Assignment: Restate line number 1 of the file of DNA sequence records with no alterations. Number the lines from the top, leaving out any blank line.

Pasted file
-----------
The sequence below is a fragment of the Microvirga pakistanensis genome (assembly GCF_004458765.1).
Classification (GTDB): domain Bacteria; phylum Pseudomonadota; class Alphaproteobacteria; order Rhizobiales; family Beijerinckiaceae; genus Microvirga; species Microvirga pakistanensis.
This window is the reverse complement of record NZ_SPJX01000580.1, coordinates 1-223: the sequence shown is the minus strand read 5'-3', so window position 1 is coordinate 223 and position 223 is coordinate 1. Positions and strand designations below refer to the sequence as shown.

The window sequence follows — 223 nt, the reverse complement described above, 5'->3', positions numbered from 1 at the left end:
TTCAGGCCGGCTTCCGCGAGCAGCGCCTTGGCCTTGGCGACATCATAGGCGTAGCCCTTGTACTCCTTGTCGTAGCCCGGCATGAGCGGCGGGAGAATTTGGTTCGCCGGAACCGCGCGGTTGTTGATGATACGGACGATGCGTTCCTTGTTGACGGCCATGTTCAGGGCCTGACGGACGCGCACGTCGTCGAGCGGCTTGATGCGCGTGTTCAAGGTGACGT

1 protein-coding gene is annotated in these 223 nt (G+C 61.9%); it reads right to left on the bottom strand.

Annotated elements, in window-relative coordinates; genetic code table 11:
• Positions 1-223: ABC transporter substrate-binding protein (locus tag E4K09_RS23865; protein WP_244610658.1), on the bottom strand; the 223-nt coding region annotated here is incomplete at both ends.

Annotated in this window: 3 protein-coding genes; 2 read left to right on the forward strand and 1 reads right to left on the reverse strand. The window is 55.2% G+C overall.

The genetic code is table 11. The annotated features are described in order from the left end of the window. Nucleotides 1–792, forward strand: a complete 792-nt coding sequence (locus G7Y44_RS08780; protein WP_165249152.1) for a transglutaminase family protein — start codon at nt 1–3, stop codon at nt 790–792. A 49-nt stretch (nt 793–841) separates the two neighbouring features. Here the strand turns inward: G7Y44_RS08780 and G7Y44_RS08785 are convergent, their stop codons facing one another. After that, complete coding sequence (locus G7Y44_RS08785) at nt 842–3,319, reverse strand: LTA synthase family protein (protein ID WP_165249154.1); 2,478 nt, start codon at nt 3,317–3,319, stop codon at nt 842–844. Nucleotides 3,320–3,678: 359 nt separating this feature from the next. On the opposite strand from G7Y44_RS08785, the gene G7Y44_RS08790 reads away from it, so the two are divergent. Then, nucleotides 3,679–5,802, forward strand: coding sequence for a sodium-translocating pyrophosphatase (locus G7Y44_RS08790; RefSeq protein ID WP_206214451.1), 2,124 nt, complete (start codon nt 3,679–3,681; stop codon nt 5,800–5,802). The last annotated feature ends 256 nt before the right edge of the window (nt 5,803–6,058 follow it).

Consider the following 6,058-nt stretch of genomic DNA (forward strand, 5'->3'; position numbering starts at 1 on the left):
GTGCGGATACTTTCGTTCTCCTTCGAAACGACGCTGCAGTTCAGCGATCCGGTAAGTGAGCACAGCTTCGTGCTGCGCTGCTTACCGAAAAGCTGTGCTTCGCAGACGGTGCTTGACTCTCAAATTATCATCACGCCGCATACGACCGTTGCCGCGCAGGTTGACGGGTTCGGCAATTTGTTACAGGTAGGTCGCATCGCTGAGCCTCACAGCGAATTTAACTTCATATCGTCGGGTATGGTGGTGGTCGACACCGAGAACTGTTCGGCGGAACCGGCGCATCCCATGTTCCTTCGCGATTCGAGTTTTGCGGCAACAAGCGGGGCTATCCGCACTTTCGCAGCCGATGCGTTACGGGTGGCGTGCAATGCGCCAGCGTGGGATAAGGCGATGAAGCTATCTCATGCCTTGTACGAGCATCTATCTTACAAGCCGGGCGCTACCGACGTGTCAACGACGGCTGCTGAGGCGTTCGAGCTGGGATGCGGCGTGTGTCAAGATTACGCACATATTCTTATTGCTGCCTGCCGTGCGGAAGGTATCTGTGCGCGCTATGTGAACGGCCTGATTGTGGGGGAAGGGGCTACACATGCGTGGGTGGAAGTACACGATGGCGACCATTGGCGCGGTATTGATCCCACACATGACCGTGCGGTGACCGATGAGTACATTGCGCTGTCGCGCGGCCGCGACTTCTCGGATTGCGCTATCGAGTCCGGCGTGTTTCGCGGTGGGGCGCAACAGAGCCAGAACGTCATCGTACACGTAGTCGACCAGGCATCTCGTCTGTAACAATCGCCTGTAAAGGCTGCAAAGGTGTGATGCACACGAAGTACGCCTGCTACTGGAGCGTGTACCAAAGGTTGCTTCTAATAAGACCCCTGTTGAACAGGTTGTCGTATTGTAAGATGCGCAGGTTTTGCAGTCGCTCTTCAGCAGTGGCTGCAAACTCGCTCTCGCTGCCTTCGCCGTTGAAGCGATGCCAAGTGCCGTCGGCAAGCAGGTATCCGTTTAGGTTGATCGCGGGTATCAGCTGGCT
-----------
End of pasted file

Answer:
The sequence below is a fragment of the Microvirga pakistanensis genome (assembly GCF_004458765.1).